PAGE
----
"When he was with Kennedy, he felt he was in the presence of a great man. Yet Kennedy was eccentric, egocentric, utterly inconsiderate of everyone else, and expensive."

The quote captures the dual nature of Kennedy's genius and his challenging personality, which Lasker had to navigate.

The Laborious Craft of Copywriting

  • Kennedy's painstaking approach to writing ads, often revising extensively.
  • The process behind successful ads is not visible to the public, who only see the end result.
  • Lasker witnesses the hard work and dedication required to produce compelling advertising.

"He would be lost to the world for 2 hours thinking out a paragraph of 50 words."

This quote illustrates the intense focus and effort Kennedy put into crafting each piece of copy, a testament to the meticulous nature of advertising.

Results of Effective Advertising

  • Kennedy's advertising strategies led to significant cost reductions in customer acquisition.
  • The importance of using insights gained from advertising to improve business and outcompete rivals is emphasized.

"They were paying $20 for something and happy to pay $20 for something that Kennedy can deliver for 40 times cheaper."

The quote demonstrates the dramatic impact of effective advertising on reducing costs and improving profitability.

Content Marketing Strategy

  • Lasker and Kennedy's approach to advertising involved sharing valuable content (essays on advertising principles) to attract clients.
  • This strategy of offering valuable information before soliciting business is likened to modern content marketing.

"Here's twelve essays, a small book, right, of everything we know about advertising. If you want to talk over on how we can help you improve your advertising, at the end of this pamphlet, this book, whatever you want to call it, here's our contact information."

The quote describes Lasker and Kennedy's innovative approach to attract clients by first providing them with valuable insights into advertising.

Lasker's Business Acumen and Negotiation Skills

  • Lasker's determination to become a partner and his bold negotiation tactics.
  • His ability to secure a partnership and financial backing through persuasion and leveraging his value to the firm.
  • Lasker's transition to leadership following the death of his partner, Thomas, and the subsequent pressures and breakdowns he faced.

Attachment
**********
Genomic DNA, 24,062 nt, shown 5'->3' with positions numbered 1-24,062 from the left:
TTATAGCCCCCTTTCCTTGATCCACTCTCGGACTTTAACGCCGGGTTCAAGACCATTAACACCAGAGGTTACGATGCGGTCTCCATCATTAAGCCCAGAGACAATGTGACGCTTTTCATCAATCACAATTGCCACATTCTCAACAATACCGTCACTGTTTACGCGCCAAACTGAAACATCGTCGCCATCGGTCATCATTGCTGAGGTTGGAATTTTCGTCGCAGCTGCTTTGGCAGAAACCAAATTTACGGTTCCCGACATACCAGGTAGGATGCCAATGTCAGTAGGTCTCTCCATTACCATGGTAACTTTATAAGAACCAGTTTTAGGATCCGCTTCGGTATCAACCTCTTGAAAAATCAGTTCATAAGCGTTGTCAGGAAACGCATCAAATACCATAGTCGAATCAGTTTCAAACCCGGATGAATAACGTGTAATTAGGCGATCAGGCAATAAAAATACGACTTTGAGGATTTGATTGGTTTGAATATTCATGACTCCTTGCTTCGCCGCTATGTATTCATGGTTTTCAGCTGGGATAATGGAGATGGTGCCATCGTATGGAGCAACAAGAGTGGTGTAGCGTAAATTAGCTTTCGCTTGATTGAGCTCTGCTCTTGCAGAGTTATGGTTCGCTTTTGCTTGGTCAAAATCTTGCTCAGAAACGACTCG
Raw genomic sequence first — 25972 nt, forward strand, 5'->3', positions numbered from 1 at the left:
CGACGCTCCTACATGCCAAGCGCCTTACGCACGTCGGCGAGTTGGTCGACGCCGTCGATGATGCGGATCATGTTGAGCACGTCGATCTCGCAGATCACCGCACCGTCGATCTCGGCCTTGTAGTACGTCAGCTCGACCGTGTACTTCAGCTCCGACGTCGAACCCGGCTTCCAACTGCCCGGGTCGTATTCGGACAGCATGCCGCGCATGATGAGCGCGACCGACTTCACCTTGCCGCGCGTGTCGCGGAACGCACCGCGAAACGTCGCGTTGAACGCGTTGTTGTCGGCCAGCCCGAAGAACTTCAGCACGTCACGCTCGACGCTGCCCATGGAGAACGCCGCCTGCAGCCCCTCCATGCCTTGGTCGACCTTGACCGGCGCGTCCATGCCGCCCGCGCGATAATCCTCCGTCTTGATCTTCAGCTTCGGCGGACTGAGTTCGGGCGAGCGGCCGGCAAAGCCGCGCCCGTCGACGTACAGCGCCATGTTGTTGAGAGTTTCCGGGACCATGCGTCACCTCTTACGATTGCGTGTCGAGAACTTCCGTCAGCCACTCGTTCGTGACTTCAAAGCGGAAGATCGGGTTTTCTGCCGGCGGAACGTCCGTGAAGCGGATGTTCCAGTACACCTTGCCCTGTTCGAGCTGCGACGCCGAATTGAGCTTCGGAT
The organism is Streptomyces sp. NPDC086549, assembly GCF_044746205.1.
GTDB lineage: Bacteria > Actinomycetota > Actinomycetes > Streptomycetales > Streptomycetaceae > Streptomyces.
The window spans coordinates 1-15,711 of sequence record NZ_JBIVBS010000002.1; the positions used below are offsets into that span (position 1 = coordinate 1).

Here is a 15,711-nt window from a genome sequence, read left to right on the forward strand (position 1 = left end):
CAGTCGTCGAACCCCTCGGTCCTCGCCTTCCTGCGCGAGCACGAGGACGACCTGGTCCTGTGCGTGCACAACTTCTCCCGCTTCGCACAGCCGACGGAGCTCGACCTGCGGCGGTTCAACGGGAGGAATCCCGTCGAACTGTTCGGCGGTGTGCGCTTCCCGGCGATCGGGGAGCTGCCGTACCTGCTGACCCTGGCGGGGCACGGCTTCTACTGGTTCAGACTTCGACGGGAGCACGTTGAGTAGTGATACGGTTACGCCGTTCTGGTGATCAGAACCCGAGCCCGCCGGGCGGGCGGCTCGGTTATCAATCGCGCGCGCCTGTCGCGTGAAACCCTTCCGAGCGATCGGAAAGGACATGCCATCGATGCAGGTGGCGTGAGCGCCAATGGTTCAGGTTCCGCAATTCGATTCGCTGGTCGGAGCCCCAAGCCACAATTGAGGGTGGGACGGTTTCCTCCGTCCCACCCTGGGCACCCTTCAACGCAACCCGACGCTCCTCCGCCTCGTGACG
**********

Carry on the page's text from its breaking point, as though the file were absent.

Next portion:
"The only way to hang on to Lasker and his accounts was to make Lasker a partner."

This quote explains the strategic move made by Thomas to retain Lasker's talent and the accounts he managed by offering him a partnership.

Bipolar Disorder and Personal Struggles

  • Lasker's potential struggle with bipolar two disorder and the personal challenges he faced, including his wife's health and family responsibilities.
  • The societal limitations of the time in addressing mental health issues, leading Lasker to retreat from the world.

"In 1907, though, the only option for an individual who couldn't stop crying was to retreat from the world."

The quote reflects the limited understanding and options for mental health treatment in the early 1900s, which affected Lasker's ability to cope with his condition.

The Emergence of Canned Food Technology

  • Canned food goods are likened to the technology of the day, with advancements in canning techniques and distribution channels.
  • Companies like Campbell Soup leveraged this new technology to their advantage, similar to how tech companies today hire top talent.

"And that's really thinking about canned goods, canned food goods, as the technology of its day, because it was the perfection of new canning techniques."

The quote draws a parallel between the revolutionary impact of canning technology in the past and modern technological advancements.

Introduction of Claude Hopkins

  • Claude Hopkins is introduced as a new key figure, with his autobiography and the book "Scientific Advertising" recommended for those in sales and advertising.
  • Hopkins' challenging upbringing and his mother's struggles after being widowed or abandoned.

"This is where we're introduced to Claude Hopkins."

This quote marks the introduction of Claude Hopkins, another influential figure in the advertising industry, whose work would continue to impact Lasker's approach.

Claude Hopkins' Work Ethic and Contribution to Advertising

  • Claude Hopkins' childhood was marked by immense hard work, which later translated into his career in advertising.
  • His focus was solely on advertising, with no other hobbies or interests.
  • Hopkins' fear of poverty fueled his work regimen of twelve-hour days, seven days a week.